To research books, films and articles, Sy Montgomery has been chased by an angry silverback gorilla in Zaire and bitten by a vampire bat in Costa Rica, worked in a pit crawling with 18,000 snakes in Manitoba and handled a wild tarantula in French Guiana.
She has been deftly undressed by an orangutan in Borneo, hunted by a tiger in India, and swum with piranhas, electric eels and dolphins in the Amazon. She has searched the Altai Mountains of Mongolia’s Gobi for snow leopards, hiked into the trackless cloud forest of Papua New Guinea to radiocollar tree kangaroos, and learned to SCUBA dive in order to commune with octopuses.
Sy’s 34 books for both adults and children have garnered many honors. The Soul of an Octopus was a 2015 Finalist for the National Book Awards. The Good Good Pig, her memoir of life with her pig, Christopher Hogwood, is an international bestseller. She is the winner of the 2009 New England Independent Booksellers Association Nonfiction Award, the 2010 Children’s Book Guild Nonfiction Award, the Henry Bergh Award for Nonfiction (given by the ASPCA for Humane Education) and dozens of other honors. Her work with the man-eating tigers, the subject of her book Spell Of The Tiger, was made into in a National Geographic television documentary she scripted and narrated. Also for National Geographic TV she developed and scripted Mother Bear Man, about her friend, Ben Kilham, who raises and releases orphaned bear cubs, which won a Chris award.
Sy writes for adults and children, for print and broadcast, in America and overseas in an effort to reach as wide an audience as possible at what she considers a critical turning point in human history. “We are on the cusp of either destroying this sweet, green Earth—or revolutionizing the way we understand the rest of animate creation,” she says. “It’s an important time to be writing about the connections we share with our fellow creatures. It’s a great time to be alive.” She speaks frequently at schools and museums, libraries and universities.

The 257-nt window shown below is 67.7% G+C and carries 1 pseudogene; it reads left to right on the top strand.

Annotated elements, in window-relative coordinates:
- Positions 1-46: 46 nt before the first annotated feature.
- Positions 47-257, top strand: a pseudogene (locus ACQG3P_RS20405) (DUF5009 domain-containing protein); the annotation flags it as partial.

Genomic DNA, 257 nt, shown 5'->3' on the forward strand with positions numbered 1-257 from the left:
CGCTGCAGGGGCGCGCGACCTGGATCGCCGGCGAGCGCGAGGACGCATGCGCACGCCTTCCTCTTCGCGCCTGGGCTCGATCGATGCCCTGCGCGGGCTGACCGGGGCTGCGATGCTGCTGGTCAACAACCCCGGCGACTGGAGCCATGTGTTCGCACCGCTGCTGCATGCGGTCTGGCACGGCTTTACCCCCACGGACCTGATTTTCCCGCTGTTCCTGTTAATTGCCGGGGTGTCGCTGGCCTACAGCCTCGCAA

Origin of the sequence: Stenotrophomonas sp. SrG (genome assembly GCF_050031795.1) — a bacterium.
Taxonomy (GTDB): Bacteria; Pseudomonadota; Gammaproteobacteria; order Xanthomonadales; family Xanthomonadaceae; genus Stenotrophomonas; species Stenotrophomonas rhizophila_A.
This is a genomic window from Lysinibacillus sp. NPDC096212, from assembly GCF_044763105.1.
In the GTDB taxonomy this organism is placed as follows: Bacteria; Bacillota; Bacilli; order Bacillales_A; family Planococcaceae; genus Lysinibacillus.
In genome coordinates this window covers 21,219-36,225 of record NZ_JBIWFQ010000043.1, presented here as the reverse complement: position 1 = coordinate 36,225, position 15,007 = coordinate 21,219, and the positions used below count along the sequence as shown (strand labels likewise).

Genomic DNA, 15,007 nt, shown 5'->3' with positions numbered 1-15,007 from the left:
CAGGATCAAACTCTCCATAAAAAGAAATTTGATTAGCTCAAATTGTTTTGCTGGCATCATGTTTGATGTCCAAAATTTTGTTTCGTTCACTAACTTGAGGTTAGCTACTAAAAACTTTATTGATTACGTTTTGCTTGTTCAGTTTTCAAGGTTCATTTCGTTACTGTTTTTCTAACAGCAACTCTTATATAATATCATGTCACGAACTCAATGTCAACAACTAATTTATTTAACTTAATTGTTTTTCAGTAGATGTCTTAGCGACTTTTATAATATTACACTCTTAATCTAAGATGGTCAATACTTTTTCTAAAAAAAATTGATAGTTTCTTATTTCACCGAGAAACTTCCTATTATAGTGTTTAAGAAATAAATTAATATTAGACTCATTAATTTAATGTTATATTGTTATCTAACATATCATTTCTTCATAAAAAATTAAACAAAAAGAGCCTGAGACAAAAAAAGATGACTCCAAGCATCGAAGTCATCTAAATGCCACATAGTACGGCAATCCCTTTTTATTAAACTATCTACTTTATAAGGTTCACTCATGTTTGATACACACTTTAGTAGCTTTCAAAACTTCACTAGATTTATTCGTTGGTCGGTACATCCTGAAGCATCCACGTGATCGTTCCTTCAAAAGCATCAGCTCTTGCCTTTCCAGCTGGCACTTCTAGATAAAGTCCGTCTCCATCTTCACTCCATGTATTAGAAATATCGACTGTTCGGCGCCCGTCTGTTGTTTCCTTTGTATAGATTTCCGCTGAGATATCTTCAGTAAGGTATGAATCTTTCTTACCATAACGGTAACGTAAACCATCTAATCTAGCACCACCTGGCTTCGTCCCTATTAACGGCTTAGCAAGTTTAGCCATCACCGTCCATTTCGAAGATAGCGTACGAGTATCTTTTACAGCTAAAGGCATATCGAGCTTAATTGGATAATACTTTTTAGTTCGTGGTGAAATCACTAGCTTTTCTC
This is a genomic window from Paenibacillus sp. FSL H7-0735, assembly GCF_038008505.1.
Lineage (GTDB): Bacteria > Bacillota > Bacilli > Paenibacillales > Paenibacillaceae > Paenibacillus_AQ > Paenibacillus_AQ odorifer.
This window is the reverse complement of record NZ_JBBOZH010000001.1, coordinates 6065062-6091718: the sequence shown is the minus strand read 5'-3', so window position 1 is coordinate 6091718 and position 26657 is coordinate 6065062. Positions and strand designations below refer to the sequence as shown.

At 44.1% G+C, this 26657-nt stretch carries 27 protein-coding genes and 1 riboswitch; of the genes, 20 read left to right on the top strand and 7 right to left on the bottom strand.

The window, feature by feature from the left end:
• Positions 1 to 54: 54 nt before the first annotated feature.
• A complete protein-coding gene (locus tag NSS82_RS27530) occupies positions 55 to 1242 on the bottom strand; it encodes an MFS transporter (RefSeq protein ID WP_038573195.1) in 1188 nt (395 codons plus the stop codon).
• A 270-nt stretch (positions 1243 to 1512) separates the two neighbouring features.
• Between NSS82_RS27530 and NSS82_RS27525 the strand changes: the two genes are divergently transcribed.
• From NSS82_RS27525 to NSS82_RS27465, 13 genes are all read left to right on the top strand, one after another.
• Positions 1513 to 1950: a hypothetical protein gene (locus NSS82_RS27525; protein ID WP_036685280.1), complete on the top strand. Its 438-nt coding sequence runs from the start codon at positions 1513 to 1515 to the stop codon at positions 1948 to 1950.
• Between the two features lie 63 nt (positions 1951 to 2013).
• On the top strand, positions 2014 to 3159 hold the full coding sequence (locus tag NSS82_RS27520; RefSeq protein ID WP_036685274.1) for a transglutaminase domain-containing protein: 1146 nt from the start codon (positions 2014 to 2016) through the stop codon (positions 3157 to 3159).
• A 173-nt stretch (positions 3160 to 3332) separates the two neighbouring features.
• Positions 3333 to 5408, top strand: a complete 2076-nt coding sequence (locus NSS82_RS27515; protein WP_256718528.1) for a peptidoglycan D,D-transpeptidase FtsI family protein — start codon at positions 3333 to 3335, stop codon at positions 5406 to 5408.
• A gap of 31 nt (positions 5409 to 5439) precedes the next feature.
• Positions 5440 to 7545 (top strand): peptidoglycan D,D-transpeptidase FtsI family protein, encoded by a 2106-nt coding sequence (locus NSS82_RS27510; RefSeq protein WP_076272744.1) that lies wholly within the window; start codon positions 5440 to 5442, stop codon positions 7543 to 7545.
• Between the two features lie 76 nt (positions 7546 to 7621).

She is a 1979 graduate of Syracuse University, a triple major with dual degrees in Magazine Journalism from the S.I. Newhouse School of Public Communications and in French Language and Literature and in Psychology from the College of Arts and Sciences. She was awarded an Honorary Doctorate of Humane Letters from Keene State College in 2004, and an Honorary Doctorate of Humane Letters from Franklin Pierce University and also from Southern New Hampshire University in 2011.
“Equal parts poet and scientist.”
—The New York Times
“Part Indiana Jones and part Emily Dickinson.”
—The Boston Globe
“Sy Montgomery has insight into the Others that every nature writer on this continent envies. I am no exception. Clear, emotionally telling and always right to the point, her accounts of the other forms of life are without peer.”
—Farley Mowat, author of Never Cry Wolf
— 2021 Sarah Josepha Hale Award (to a New England author for “a distinguished body of work in the field of literature and Letters”).
— 2021 named a Literary Light by the Associates of the Boston Public Library.
— 2019 Earthwatch International Travel Fellowship (to join Tracking Wild Dogs expedition in Thailand.)
— 2019 Riverby Award for Children’s literature from John Burroughs Association, for The Magnificent Migration.
— 2017 Thoreau Prize, granted to “an accomplished writer who… embodies the spirit of Thoreau.”
— CBS Sunday Morning for The Soul of an Octopus, 2020
— Alan Alda’s Clear and Vivid podcast for The Soul of an Octopus, 2020
— The Ezra Klein Show podcast for The Soul of an Octopus, 2021
— Regularly featured monthly guest contributor on Boston Public Radio’s “The Afternoon Zoo” with hosts Jim Braude and Margery Eagan (WGBH).
— Book reviewer for The New York Times and The American Scholar.
Young people in school or just starting out often ask me for an account of how I got into writing about animals for a living. Here is an updated, detailed account I wrote a few years ago in response to such a request: Sy Autobiographical Account-converted
Follow “The Voyages of Sy Montgomery.”
Enlarge the map below and click on a critter. Start with the Euro-Hippo: